LinkedIn and Your Resume: Strong Job Search Success Team

One of the interesting things I've discovered in my discussions with recruiters and employers is that employers often compare the job seeker's resume and cover letter with that job seeker's LinkedIn Profile. If they don't support each other, your chance at a job is greatly diminished.

The LinkedIn-Resume Connection - 5 Important Benefits to Job Seekers

LinkedIn offers 5 very important benefits to job seekers when employers make the LinkedIn-resume comparison.

1. Validation of resume information

The assumption is that people are less likely to exaggerate in public, in front of their friends and LinkedIn "connections" than they are in private on a resume sent to an individual or posted privately in response to a job ad.

For decades (probably centuries), job seekers have been known to do a teensy bit of exaggeration on their resumes. Having worked at Harvard University in my past, I know that one of the things the University Alumni Records Office did frequently, back then, was confirm or deny that someone had attended, or graduated from, Harvard as indicated on their resume. The answer was "No" almost as often as it was "Yes" which tells you something about human nature and Harvard as a brand.

These days many universities and universities -- particularly the "big names" -- check to see if someone claiming on LinkedIn to be a graduate actually did graduate from the school. And steps can be taken to correct a "mistaken" claim when one is found.

Now, rather than contacting a university directly, employers can check the LinkedIn Profile to get a basic level of validation, enough to put a resume in the "possibles" stack rather than the "discards" pile, or vice versa.

2. Demonstration of knowledge and expertise

In the past, it has been easy for people to proclaim that they are "experts" or "gurus" in a given field on their resumes, but hard to prove (or to verify). Not any more!

In LinkedIn Groups, job seekers can demonstrate their expertise through intelligent participation in the Group discussions. Recruiters are known to monitor Groups related to the fields they need the most or have the most trouble finding qualified candidates. LinkedIn allows members to join up to 50 Groups, and, at least while you are in job-search mode, that's a very good idea. Join groups for your industry, profession, location, hobbies, and anything else that is relevant to you and your career.

Particularly if your resume claims you have "excellent communications skills," your LinkedIn Profile should demonstrate those skills.

People claiming expertise in a specific field can also link to their publications (website, articles, ebooks, books, etc.), to their videos on YouTube or Vimeo, to presentations on SlideShare (owned by LinkedIn), pull in the feed from their blog, and showcase other online proof of that expertise. The LinkedIn Profile becomes an online portfolio.

3. Corroboration of Accomplishments

LinkedIn Recommendations offer employers a form of "proof" that a skill or accomplishment proclaimed on the resume has been visible to someone willing to publish a recommendation for the world to see on LinkedIn. And those LinkedIn Recommendations are connected to specific jobs listed in the Profile, confirming the validity of that claim on the resume.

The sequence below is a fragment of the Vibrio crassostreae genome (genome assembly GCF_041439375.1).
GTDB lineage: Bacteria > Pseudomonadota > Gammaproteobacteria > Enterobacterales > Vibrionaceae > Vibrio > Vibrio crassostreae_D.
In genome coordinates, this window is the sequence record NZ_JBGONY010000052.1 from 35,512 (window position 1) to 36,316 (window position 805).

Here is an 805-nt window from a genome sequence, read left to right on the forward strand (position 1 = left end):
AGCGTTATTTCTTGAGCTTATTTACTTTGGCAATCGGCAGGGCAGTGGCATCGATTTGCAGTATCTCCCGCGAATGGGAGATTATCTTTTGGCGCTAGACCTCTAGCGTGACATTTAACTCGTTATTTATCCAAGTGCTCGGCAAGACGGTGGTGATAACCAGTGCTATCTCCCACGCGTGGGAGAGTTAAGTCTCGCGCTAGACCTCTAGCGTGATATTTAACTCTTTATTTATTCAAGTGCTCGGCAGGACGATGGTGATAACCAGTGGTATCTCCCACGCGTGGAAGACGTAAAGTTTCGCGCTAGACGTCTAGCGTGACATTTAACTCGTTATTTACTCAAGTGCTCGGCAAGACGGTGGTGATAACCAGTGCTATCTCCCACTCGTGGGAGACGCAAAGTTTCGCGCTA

In addition, LinkedIn's endorsements for Skills can provide a quick look at what others view as the LinkedIn Member's strengths -- and they provide excellent keywords for searchers.

4. Confirmation of Names, Dates, and Time Frames

The dates on the resume can be compared with the dates on the LinkedIn Profile to demonstrate agreement on timingor not. Did the job seeker work at company XYZ for 3 years or 5 years? And, was that 5 years ago or 10 years ago?

5. Affirmation of "With-It-Ness"

Having a complete and active LinkedIn Profile affirms that the job seeker understands how to operate in today's largest online business network. It also indicates that the job seeker understands the importance of the Internet to business, from marketing and sales to research and data collection. "Old fogies" don't have LinkedIn Profiles and don't understand how important a LinkedIn Profile is for the success of their job search (which is really too bad!).

Bottom Line

Having a public site where the information on the resume may be confirmed (or not) is an enormous help to employers. And, it is also a help to job seekers. Certainly, some people may not be 100% truthful on their LinkedIn Profiles, but they are often more truthful in a venue where false or misleading claims may be "outed" by people who know better. "Social Proof" comes to job search through, logically, social media.

More about Social Media and Resumes:

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Susan P. Joyce is president of NETability, Inc. and the editor and chief technology writer for and A veteran of the United States Marine Corps, Susan is also a Visiting Scholar at the MIT Sloan School of Management. In addition to, Susan also contributes to AOL Jobs, LinkedIn,,, and BrazenCareerist.